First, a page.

Declaration on the Name and Status of the Croatian Literary Language, 1967. Typescript
The Declaration on the Name and Status of the Croatian Literary Language was proclaimed by Croatian linguists published in the weekly Telegram on March 17, 1967, with the signatures of eighteen Croatian scholarly and cultural institutions. Croatian linguists and writers gathered around Matica hrvatska and the Association of Writers of Croatia were dissatisfied with published dictionaries and orthographies in which the language, according to the Novi Sad Agreement (1954), was called Serbo-Croatian. In late 1966 and early 1967, they had decided to write an amendment to the new Constitution which was being prepared in the late 1960s. They secretly prepared a text about the name and status of the language that was officially used in the Socialist Republic of Croatia (SRH) as part of the then Socialist Federal Republic of Yugoslavia (SFRY). The text of the Declaration was drafted in Matica hrvatska's premises by a group of academics, literary and cultural workers (Miroslav Brandt, Dalibor Brozović, Radoslav Katičić, Tomislav Ladan, Slavko Mihalić, Slavko Pavešić, Vlatko Pavletić). The Steering Committee of Matica hrvatska approved the content of the Declaration on March 13, 1967, and sent it to other Croatian cultural and academic institutions. In the next few days, the Declaration was signed by a total of eighteen Croatian academic and cultural institutions which directly dealt with the Croatian language, and by a significant number of prominent intellectuals.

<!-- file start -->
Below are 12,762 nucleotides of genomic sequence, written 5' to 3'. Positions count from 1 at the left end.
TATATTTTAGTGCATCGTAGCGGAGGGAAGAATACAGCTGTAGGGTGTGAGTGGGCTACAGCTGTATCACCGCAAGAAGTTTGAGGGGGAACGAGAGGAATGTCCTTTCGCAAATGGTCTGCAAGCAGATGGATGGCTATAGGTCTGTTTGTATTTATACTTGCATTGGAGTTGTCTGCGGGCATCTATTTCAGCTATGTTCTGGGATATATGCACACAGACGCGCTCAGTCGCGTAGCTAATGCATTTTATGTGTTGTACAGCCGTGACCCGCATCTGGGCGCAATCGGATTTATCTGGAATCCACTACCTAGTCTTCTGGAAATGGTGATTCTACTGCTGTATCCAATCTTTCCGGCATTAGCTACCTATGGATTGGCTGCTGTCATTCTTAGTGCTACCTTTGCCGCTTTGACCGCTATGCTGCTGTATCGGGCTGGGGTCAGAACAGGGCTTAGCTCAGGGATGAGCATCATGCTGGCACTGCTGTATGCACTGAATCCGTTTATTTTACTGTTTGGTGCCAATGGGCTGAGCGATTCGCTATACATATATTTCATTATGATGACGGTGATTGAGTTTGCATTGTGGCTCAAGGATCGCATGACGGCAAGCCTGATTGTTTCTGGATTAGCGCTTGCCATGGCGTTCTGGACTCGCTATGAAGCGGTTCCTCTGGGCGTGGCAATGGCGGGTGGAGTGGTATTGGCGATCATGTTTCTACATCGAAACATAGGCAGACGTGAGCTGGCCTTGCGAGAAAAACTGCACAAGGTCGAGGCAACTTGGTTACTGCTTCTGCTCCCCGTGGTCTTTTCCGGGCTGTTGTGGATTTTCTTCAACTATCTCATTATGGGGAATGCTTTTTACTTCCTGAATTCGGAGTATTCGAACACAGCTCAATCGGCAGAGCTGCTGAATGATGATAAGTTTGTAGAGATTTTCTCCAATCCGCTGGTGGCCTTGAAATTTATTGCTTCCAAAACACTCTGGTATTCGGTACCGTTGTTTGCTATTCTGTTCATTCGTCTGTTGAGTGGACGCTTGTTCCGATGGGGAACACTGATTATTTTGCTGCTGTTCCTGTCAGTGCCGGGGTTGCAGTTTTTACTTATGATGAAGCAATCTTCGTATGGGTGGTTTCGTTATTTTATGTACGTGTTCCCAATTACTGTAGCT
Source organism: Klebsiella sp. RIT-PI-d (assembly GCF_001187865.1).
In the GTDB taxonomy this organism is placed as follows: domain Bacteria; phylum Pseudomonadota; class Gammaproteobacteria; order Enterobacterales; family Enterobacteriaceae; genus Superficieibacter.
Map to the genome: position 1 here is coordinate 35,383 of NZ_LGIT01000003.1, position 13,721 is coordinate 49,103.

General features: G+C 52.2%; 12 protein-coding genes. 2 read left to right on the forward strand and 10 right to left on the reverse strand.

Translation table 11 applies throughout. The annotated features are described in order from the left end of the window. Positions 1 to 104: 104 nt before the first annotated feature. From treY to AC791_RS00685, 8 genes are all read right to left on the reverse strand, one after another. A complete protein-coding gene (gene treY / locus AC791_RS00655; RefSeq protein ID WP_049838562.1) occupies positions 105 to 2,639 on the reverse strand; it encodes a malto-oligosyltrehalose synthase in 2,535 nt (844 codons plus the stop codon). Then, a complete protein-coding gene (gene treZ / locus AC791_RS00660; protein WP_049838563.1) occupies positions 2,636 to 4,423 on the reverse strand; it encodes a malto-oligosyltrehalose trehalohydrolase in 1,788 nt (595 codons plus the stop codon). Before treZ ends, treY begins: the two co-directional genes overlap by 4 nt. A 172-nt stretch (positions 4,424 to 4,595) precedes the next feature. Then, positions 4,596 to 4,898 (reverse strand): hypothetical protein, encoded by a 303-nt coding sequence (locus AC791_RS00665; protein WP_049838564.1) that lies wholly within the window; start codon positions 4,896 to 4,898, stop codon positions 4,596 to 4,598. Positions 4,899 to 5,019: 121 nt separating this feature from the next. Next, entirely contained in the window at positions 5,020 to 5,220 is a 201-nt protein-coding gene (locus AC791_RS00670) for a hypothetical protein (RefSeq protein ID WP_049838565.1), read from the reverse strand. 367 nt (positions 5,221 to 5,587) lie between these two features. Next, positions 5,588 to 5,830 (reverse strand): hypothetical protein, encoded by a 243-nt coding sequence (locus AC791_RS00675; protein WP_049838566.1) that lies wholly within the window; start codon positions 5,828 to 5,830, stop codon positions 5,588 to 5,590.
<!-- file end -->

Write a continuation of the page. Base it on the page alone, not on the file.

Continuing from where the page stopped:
The publication of the Declaration was not only a cultural but also a political affair. It had additional weight because of Miroslav Krleža, probably the most prominent left-wing intellectual not only in Croatia but all of Yugoslavia, was one of the intellectuals who signed the document. Despite the fact that the writers of the Declaration were cautious in attempting to avoid any boundaries set by the League of Communists (they used the usual communist phraseology and the style of "self-managing socialism" and the Yugoslav slogan of "fraternity and unity"), the publication of the Declaration triggered strong political reactions and set the repressive apparatus in motion. The Croatian language was a litmus test through which the overall economic, political and cultural subordination of Croatia within Yugoslavia was revealed (Kovačec 2017), and the appearance of the Declaration is considered the practical beginning of the Croatian national movement – the Croatian Spring.
The Matica hrvatska Collection at the Croatian State Archives contains the original document of the Declaration with accompanying materials (the manuscript of the Declaration, multiple typescript versions with and without signatures and stamps, Dalibor Brozović's telegrams, letters of the signatory institutions of the Declaration that give their support to its contents).
Zagreb Trg Marka Marulića 21, Croatia 10000
- Mihaljević, Josip
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